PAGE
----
Competing narratives about the impact of fake news on political participation, entrenchment of political views, the ubiquity of media environments, and anxiety in news and media consumption raise a number of interrelated tensions surrounding how new technologies, news reporting and consumption, and political events interact and are socially processed. Situated within a discussion of how digital technologies have impacted journalism and the nature of news consumption overall, Pushing News Agendas promotes future studies of push notifications by creating an open database, as well as pursues a variety of empirical questions about push notifications, personalization, media anxiety, and deception and manipulation. The empirical project, which employs established computational linguistics and sentiment analysis approaches, explores: 1) how push notifications and online “breaking news” phenomenon differ from traditional news reporting; 2) how partisan views of news outlets affect editorial and distributional decisions around push notifications; 3) to what extent push notifications are personalized and how this personalization may contribute to the echo chamber effect in news consumption; 4) how perceived objectivity in journalism affects reader trust; 5) how topics are structured for push notification distribution; and 6) what this means for participatory politics and its relationship to the Fourth Estate. The project builds upon Sanfilippo and Lev-Aretz’s preliminary paper, “Breaking News,” which introduced and contextualized the research project within legal and media scholarship, as well as illustrated patterns and key insights through a case study comparing reporting on President Nixon firing Special Prosecutor Archibald Cox to President Trump firing FBI Director James Comey.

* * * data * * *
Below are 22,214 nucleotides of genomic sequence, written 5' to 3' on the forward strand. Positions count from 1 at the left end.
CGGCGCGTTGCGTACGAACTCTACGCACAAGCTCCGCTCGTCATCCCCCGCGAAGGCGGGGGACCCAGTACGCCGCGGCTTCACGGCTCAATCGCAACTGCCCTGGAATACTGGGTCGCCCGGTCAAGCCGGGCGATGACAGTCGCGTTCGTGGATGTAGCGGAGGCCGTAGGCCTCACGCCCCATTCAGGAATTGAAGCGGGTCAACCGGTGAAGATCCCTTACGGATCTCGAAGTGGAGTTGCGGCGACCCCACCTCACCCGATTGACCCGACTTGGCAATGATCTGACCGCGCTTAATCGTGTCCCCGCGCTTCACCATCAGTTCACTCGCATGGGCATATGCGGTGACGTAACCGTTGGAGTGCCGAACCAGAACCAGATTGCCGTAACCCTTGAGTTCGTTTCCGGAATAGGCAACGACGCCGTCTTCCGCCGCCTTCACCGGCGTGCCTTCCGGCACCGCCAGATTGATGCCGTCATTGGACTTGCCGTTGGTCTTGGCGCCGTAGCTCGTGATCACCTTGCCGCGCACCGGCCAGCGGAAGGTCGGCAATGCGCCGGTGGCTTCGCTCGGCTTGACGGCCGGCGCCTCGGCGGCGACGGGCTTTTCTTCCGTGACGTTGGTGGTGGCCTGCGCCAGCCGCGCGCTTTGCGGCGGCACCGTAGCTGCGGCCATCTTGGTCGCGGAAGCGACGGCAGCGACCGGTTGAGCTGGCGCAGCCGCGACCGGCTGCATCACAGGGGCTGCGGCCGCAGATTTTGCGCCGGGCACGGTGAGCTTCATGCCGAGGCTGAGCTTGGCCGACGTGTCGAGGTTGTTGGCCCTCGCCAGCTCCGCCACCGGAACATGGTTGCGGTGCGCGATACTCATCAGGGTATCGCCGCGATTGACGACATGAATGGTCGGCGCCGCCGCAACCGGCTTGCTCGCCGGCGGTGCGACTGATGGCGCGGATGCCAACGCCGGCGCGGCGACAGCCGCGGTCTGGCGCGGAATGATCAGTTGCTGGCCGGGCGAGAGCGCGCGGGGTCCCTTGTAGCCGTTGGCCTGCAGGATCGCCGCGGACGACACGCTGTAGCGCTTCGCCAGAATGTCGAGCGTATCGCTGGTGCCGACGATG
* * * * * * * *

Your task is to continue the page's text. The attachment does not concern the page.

Project leads: Yafit Lev-Aretz, Madelyn Sanfilippo